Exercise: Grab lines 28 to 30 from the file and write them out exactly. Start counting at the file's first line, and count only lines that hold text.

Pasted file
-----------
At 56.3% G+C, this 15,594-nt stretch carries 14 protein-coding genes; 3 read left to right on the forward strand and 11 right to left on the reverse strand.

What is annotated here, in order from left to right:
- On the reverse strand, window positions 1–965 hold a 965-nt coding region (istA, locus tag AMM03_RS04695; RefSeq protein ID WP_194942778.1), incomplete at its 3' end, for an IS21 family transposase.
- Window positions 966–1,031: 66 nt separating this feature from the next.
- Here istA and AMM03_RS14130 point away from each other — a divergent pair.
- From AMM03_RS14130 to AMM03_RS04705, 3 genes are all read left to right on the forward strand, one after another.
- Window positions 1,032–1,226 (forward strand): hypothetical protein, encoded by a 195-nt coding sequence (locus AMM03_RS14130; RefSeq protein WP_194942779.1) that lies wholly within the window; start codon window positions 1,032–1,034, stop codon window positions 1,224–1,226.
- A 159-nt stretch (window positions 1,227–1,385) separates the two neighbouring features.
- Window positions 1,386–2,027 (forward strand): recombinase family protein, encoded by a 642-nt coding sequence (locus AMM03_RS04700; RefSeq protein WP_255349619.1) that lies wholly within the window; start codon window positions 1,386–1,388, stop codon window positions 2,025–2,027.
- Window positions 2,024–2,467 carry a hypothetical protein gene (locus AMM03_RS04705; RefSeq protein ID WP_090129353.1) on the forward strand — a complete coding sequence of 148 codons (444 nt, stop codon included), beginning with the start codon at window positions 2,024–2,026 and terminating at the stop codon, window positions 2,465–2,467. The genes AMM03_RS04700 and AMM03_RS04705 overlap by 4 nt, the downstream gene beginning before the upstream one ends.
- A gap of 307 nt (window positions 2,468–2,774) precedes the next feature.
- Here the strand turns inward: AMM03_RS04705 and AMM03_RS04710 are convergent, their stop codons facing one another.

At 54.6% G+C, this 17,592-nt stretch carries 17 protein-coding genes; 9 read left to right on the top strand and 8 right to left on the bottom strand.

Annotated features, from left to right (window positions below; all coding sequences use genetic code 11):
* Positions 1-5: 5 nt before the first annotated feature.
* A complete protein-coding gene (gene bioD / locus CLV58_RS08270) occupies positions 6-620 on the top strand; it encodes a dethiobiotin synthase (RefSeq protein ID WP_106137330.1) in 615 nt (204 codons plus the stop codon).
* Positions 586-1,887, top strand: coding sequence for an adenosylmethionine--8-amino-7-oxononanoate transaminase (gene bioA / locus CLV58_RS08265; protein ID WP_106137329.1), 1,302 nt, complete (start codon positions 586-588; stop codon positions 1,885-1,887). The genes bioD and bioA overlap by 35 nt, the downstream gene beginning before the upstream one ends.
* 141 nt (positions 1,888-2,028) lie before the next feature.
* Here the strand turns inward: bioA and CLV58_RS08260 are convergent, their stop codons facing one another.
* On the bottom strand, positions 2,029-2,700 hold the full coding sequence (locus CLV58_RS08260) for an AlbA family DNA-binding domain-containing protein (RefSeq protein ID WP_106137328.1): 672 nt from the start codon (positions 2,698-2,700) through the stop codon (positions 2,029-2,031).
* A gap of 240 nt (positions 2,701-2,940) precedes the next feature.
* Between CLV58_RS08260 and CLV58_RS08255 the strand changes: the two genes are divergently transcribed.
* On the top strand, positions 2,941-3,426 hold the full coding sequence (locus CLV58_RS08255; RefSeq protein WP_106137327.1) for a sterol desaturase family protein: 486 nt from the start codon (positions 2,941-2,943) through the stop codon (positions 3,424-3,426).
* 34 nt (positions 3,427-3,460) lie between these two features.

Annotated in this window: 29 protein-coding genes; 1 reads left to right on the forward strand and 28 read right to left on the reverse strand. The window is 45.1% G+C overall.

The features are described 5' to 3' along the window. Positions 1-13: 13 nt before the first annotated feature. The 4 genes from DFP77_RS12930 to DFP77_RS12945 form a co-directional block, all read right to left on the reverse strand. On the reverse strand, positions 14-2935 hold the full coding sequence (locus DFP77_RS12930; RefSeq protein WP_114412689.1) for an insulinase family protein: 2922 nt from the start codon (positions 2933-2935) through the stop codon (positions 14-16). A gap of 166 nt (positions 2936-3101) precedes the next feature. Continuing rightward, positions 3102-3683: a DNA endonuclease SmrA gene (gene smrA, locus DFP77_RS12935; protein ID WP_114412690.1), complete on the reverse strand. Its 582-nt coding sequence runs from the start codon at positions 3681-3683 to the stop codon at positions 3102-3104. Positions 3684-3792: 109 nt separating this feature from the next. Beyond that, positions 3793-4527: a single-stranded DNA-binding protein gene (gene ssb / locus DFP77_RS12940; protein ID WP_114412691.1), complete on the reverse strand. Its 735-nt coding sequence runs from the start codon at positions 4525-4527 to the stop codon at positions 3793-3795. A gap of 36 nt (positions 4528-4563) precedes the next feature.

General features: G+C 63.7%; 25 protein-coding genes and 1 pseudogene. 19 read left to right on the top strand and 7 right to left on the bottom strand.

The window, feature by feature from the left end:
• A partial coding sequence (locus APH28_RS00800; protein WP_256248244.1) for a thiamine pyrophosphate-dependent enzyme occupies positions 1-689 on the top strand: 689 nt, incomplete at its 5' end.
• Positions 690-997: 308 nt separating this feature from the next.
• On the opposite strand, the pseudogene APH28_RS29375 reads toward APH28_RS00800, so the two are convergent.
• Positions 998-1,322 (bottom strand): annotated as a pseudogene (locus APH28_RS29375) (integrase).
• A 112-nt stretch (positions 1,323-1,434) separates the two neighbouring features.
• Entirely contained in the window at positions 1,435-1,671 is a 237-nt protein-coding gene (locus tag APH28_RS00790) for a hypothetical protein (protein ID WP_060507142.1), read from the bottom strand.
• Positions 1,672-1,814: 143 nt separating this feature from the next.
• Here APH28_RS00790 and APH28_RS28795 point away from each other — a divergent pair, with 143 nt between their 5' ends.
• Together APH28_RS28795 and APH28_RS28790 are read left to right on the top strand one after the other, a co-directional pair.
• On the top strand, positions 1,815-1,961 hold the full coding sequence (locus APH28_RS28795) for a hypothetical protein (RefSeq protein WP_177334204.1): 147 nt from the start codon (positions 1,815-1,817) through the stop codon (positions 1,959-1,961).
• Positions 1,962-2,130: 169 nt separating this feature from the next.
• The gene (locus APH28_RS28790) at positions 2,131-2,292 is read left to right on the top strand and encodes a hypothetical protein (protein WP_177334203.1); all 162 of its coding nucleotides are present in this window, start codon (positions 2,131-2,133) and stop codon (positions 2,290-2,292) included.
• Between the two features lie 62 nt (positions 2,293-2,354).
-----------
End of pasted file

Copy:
The window, feature by feature from the left end:
• A partial coding sequence (locus APH28_RS00800; protein WP_256248244.1) for a thiamine pyrophosphate-dependent enzyme occupies positions 1-689 on the top strand: 689 nt, incomplete at its 5' end.
• Positions 690-997: 308 nt separating this feature from the next.